For all the time and resources both presidential campaigns are investing in sophisticated efforts to target and turn out voters, the outcome of Election Day often comes down to something more elemental.

In any election, polls reflecting a candidate's level of support tell only part of the story. Much also depends on how successful campaigns are in motivating voters to actually make it to the polls -- President Obama's commanding lead among Latinos, for example, will mean little if those voters stay home.

With turnout such a critical factor, the steady advance of the weather pattern dubbed Frankenstorm -- the confluence of Hurricane Sandy, churning northward, and another storm heading east -- could play an outsize role in this election.

Research has affirmed that the weather influences voting patterns, and a 2007 study suggested that inclement weather favors Republican candidates by causing potential Democratic voters -- who tend to rely on public transport more than Republicans, for example -- to avoid braving the rain or the snow. That seems to lend some truth to the adage "Republicans, pray for rain."

President Obama's resounding victory in 2008 was due in part to the formidable voter mobilization network the Obama campaign built. Part of that is bolstering early voting, which tends to skew toward more liberal voting blocs like minorities and low-income voters -- the Obama campaign successfully beat back Ohio's attempt to curtail early voting, for example, while Democrats challenged Florida's attempt to do the same. The Obama campaign has been touting its advantage in early voting tallies so far.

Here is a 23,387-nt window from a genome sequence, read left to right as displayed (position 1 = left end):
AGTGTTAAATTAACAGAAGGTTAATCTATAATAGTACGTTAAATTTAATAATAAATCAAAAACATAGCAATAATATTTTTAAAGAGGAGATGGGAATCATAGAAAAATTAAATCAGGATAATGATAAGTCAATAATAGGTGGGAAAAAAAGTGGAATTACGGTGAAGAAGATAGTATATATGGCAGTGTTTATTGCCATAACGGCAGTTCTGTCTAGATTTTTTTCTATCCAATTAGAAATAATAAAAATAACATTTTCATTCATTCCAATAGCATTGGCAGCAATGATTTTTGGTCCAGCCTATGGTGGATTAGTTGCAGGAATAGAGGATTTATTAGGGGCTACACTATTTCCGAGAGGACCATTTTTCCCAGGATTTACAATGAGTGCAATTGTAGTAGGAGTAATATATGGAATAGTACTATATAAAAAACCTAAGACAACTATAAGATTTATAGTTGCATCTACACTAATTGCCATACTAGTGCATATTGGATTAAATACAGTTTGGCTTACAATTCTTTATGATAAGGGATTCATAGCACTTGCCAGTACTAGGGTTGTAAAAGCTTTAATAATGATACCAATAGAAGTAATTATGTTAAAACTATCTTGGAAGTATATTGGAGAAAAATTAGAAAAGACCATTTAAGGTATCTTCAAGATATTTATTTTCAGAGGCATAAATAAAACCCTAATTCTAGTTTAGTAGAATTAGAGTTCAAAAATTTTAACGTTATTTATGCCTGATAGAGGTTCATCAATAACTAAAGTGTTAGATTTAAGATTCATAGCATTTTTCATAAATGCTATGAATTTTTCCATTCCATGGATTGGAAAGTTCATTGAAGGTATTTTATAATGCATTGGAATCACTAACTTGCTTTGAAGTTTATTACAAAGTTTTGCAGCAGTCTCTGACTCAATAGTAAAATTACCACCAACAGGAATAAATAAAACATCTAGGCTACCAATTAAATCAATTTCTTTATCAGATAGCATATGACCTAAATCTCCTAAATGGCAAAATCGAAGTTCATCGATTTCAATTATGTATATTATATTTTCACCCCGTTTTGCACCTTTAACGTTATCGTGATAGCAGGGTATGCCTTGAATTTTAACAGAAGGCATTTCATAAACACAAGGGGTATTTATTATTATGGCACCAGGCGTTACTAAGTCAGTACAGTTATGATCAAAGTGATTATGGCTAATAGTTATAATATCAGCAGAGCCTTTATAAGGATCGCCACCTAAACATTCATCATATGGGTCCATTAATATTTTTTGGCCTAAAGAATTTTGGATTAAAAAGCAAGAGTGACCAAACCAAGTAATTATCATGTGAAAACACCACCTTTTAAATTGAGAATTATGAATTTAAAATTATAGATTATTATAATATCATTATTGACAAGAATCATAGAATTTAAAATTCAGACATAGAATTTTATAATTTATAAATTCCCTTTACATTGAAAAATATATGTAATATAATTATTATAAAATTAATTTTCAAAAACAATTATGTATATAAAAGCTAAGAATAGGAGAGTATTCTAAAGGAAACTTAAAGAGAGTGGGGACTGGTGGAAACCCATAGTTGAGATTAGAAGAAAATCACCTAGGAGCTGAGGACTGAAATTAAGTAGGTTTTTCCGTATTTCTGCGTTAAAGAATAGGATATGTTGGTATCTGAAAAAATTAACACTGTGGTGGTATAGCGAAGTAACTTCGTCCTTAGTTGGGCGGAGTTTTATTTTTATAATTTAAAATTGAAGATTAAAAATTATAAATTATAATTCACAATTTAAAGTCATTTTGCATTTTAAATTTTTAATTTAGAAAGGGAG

So with just over a week left before Election Day, a massive storm capable of cutting off power, shutting down public transportation and generally keeping voters indoors is an unwelcome sight for the Obama campaign. That's especially true in a handful of swing states that could feel some of the effects.

Pennsylvania, Virginia, North Carolina, New Hampshire and Ohio all look likely to be lashed by wind and rain. All of those states, to varying degrees, are considered in play. Obama has a clear advantage in Pennsylvania, while Romney seems to be en route to a victory in Virginia; the other three states are tighter, with Ohio standing out as the main prize.

The storm will likely play little role in Virginia, New Hampshire and Pennsylvania. Those states do not extend early voting and require an excuse for absentee ballots.

But in North Carolina and Ohio, it's a different story. While North Carolina may be out of reach for Obama, polls suggest that the president may be ahead in early voting in Ohio, although the picture remains murky.